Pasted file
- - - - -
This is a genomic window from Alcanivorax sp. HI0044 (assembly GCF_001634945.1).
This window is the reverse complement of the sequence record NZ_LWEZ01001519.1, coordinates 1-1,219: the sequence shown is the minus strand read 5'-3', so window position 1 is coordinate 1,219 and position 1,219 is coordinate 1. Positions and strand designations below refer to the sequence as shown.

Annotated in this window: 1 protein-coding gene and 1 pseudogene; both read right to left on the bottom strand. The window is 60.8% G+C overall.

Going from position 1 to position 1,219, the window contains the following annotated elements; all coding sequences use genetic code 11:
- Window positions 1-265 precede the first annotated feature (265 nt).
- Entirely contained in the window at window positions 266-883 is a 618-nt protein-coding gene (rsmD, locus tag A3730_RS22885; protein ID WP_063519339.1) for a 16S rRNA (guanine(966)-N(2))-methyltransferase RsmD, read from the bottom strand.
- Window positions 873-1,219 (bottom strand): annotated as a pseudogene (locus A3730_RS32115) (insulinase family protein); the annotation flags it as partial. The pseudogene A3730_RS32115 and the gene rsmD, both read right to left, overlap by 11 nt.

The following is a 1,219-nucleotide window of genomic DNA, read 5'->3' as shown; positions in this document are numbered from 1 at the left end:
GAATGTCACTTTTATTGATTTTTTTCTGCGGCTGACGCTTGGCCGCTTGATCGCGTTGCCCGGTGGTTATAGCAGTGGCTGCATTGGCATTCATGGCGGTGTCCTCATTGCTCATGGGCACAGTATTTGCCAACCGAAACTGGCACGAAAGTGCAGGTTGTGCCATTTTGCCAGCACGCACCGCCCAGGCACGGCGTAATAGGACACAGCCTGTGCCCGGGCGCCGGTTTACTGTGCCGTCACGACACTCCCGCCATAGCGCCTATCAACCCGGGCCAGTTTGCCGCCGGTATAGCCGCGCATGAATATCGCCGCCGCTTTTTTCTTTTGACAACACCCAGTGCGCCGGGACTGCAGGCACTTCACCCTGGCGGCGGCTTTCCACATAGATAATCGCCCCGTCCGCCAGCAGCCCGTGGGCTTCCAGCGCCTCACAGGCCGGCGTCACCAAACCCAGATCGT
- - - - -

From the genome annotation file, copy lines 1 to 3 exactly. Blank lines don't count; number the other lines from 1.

This is a genomic window from Alcanivorax sp. HI0044 (assembly GCF_001634945.1).
This window is the reverse complement of the sequence record NZ_LWEZ01001519.1, coordinates 1-1,219: the sequence shown is the minus strand read 5'-3', so window position 1 is coordinate 1,219 and position 1,219 is coordinate 1. Positions and strand designations below refer to the sequence as shown.

Annotated in this window: 1 protein-coding gene and 1 pseudogene; both read right to left on the bottom strand. The window is 60.8% G+C overall.